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September 8, 2017

Environmental Prosecutions Hit Record Low; Multiple Federal Agencies Bow to Polluters
By Jillian S. Ambroz

Trump’s assaults on the environmental protections put in place by previous presidents have come at breakneck speed. At the same time, he’s dangerously applied the brakes to the enforcement of remaining regulations. So much so that if we stay at this pace, we will end the year with the lowest number of environmental criminal prosecutions recorded in more than two decades, since the Justice Department started tracking these cases. For the first six months of 2017, the federal government reported 152 new environmental criminal prosecutions across all agencies which handle these crimes, according to the Justice Department. At this rate, that would put us at 304 for the fiscal year—down 22.6% from 2016—according to a case-by-case analysis by the Transactional Records Access Clearinghouse or TRAC. Compared to five years ago, that’s a staggering 50% drop in criminal prosecutions. And compared to 10 years ago, when prosecutions peaked at 927 under President George W. Bush, that would represent a 67% drop. Among the different agencies which prosecute environmental crimes, the Department of the Interior led the pack for the first half of this year with roughly half of the cases, according to TRAC. It was followed by the Environmental Protection Agency, which handled about 21% of the cases. The Federal Bureau of Investigation prosecuted roughly 10%, the Department of Agriculture, nearly 8% and the Commerce Department just over 3% of cases. Other agencies involved included the Department of Homeland Security and some components of the Justice Department.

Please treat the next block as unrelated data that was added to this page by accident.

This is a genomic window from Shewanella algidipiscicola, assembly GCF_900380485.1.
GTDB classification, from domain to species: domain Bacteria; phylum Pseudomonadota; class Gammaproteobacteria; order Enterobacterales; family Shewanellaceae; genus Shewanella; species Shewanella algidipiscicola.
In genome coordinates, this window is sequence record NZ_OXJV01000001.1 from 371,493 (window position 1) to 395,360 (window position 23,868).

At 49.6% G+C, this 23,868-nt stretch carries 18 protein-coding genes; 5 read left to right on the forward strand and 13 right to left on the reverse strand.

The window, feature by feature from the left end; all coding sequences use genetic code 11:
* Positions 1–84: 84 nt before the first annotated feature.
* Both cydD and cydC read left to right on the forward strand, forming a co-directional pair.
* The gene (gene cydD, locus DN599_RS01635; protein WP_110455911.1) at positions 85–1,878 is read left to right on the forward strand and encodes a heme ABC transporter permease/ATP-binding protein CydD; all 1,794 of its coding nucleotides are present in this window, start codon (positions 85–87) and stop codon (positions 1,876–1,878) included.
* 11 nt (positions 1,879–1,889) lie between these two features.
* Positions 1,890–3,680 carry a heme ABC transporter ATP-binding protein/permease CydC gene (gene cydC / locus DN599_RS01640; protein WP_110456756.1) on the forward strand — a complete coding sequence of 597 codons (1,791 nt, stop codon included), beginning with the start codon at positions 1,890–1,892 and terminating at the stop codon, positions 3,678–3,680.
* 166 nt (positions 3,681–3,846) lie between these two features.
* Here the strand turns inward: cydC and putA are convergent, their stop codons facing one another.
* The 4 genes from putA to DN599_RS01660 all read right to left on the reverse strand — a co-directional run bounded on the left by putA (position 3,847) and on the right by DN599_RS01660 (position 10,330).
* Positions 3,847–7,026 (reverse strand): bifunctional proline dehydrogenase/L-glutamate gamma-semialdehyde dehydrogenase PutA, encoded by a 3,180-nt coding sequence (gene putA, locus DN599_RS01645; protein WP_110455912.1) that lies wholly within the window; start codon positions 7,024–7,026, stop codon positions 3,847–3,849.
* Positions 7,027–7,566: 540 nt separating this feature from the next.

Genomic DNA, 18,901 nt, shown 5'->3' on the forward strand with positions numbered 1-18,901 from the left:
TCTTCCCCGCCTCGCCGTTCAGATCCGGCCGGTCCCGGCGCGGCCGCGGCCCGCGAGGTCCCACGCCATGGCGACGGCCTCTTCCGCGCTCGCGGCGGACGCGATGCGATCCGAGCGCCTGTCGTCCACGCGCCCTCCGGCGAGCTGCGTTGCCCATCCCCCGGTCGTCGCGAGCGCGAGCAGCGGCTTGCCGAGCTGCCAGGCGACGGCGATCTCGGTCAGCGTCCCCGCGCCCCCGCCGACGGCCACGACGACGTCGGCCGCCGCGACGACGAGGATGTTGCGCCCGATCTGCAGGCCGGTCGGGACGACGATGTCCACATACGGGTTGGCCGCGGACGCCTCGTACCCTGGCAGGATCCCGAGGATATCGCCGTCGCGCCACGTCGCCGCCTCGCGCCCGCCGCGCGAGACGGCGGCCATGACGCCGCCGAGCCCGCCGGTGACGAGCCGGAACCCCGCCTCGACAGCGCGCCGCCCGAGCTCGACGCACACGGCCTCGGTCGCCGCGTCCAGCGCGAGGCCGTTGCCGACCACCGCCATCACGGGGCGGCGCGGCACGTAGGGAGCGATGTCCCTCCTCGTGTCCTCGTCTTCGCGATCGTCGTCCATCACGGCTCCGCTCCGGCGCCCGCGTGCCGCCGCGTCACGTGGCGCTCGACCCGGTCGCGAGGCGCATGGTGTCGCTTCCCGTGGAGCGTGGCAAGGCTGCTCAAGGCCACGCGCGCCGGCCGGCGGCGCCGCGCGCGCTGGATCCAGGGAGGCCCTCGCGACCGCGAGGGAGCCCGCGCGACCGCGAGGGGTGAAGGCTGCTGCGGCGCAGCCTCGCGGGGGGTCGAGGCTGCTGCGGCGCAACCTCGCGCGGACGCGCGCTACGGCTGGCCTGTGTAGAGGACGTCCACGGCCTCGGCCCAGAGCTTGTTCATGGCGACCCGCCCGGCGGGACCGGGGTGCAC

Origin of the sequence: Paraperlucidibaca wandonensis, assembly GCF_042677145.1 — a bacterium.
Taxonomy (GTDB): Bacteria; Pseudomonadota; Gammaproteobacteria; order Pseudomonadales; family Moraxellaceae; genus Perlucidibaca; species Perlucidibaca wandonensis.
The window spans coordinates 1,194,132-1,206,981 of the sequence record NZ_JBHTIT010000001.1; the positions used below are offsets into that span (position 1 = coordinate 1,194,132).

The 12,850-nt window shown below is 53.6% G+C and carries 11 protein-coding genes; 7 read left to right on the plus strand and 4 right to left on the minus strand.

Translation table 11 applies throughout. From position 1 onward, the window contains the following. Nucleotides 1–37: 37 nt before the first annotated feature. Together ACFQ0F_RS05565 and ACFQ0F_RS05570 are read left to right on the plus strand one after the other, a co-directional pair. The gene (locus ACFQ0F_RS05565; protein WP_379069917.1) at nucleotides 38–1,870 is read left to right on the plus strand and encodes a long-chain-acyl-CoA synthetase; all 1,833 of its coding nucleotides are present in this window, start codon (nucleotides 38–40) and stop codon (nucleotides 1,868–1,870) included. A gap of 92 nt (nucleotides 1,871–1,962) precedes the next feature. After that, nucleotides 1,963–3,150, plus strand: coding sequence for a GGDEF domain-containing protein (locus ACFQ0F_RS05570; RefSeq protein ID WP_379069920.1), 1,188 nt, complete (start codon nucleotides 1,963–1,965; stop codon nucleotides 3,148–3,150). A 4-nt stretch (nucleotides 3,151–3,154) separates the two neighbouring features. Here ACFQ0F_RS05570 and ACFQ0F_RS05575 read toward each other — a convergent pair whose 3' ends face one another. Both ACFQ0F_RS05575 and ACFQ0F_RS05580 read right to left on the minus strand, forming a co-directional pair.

Transactional Records Access Clearinghouse, Syracuse University
Copyright 2017
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